The suddenly prevalent idea that Tebow is even on the same quarterbacking level as Brady is not only preposterous but down right asinine. No one is questioning Tebow's intelligence, heart or passion for the game. But, the mechnically flawed passer puts together his second career 300-yard passing game, in 15 career starts mind you (14 regular season, 1 postseason), after completing only 10 passes on the afternoon and suddenly he's John Elway or something.
The Broncos' win over the Steelers on wild card weekend was not only enjoyable as a football fan but it was damn impressive. Tebow was poised, Demaryius Thomas was scintillating, the defense was sound and head coach John Fox put together a fantastic gameplan. So, kudos to Denver!
This Saturday is a completely different story. If anyone thinks that the Broncos can execute the same defensive gameplan against a well-rested and ever-precise Tom Brady, not a hobbled Ben Roethlisberger, then there must be something must seriously be polluting the Denver water.
The only way the Broncos will beat New England on Saturday is if the Patriots beat themselves. If Brady makes some errant throws or BenJarvis lays one on the turf, then Denver may have a chance to really seize control. But, just about anything other than a worst-case showing from Brady and Co., and the Broncos are looking at a long flight home and the end of Tebowmania as we know it.
In no way is Saturday night's rematch expected to be a blowout, in fact the 13.5-point spread is almost laughable even considering the Patriots' home-field advantage. About two-thirds of postseason rematches are decided by 10 points or less not to mention New England hasn't had the best track record in recent playoff history, 0-for-3 since the near perfect 2007 season ended in a Giant disappointment - pun very much intended, sadly.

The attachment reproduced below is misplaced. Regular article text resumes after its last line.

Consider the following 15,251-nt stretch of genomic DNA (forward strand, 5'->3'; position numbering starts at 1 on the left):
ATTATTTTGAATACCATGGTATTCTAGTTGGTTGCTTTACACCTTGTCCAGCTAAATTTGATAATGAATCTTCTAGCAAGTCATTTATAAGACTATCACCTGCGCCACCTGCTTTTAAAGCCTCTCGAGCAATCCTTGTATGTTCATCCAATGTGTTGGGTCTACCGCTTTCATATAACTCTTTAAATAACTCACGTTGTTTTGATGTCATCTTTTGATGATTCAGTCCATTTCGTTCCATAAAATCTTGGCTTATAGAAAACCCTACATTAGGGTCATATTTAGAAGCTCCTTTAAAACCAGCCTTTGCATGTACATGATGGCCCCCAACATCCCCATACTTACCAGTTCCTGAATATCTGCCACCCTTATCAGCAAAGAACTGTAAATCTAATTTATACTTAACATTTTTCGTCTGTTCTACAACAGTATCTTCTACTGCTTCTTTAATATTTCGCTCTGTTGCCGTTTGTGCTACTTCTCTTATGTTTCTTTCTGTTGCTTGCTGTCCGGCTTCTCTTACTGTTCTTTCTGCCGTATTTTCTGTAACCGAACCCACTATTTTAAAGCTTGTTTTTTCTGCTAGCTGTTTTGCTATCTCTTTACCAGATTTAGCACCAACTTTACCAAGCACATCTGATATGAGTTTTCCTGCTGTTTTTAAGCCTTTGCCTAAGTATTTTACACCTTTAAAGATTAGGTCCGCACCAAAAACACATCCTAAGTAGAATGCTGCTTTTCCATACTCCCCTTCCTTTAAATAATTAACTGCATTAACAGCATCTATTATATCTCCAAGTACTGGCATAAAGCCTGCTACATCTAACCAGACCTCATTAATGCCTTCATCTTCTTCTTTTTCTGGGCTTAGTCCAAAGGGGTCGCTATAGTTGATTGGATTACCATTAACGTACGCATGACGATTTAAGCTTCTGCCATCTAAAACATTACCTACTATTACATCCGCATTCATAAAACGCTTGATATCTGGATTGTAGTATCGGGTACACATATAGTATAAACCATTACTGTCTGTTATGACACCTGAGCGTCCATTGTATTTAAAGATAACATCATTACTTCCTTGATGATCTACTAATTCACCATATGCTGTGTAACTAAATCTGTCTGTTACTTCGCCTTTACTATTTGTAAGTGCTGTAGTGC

Saturday night's thriller will probably be a lower scoring affair than most might expect, but stingy defensive play and frigid conditions could limit both teams to a good deal of field goals.
Key Matchup: The big boys in the trenches will have the biggest impact on the outcome. Denver needs their offensive line to create holes for Willis McGahee to run through, dropping more Patriots into the box and leaving passing lanes for Tebow.
Expect plenty of excitement and some Tebow magic late, but no such heroics in the way of Pittsburgh last week. Brady dips, dunks and demoralizes the Denver defense.
Prediction New England 27, Denver 16
The Texans head into Baltimore on Sunday coming off a huge 31-10 win over Cincinnati on wild card weekend. The defense was stout, the running game powerful and the quarterback careful last weekend, but now Houston heads to Baltimore for a much more serious test.
Arian Foster may have had his way on the ground against the Bengals, rushing 24 times for 153 yards and two touchdowns, but the Ravens boast the NFL's 2nd best run defense, allowing just 92 yards per game.
Baltimore ranks in the top-5 in most defensive categories in 2011, including average passing yards (4th - 196), total yards (3rd - 288) and points per game (3rd - 16.6). The attacking defense, which also ranks 3rd in forced fumbles with 20, could cause serious problems for Texans rookie signal caller T.J. Yates.
Yates looked steady in the win over Cincinnati, but throw in some more intricately disguised coverages, more athletic linebackers and a gruesome front four and Yates may be in for a very long day.
While the Ravens defense historically gets credit for their strength, focus and consistency, the Houston D has been equally as fierce this season.
The Texans rank just as highly defensively as Baltimore, finishing second in passing yards (189.7), total yards (285.7) and fourth in points per game with 17.4. Houston has also matched the Ravens with 33 sacks on the season but has managed a better turnover differential at +7 over Baltimore's +2.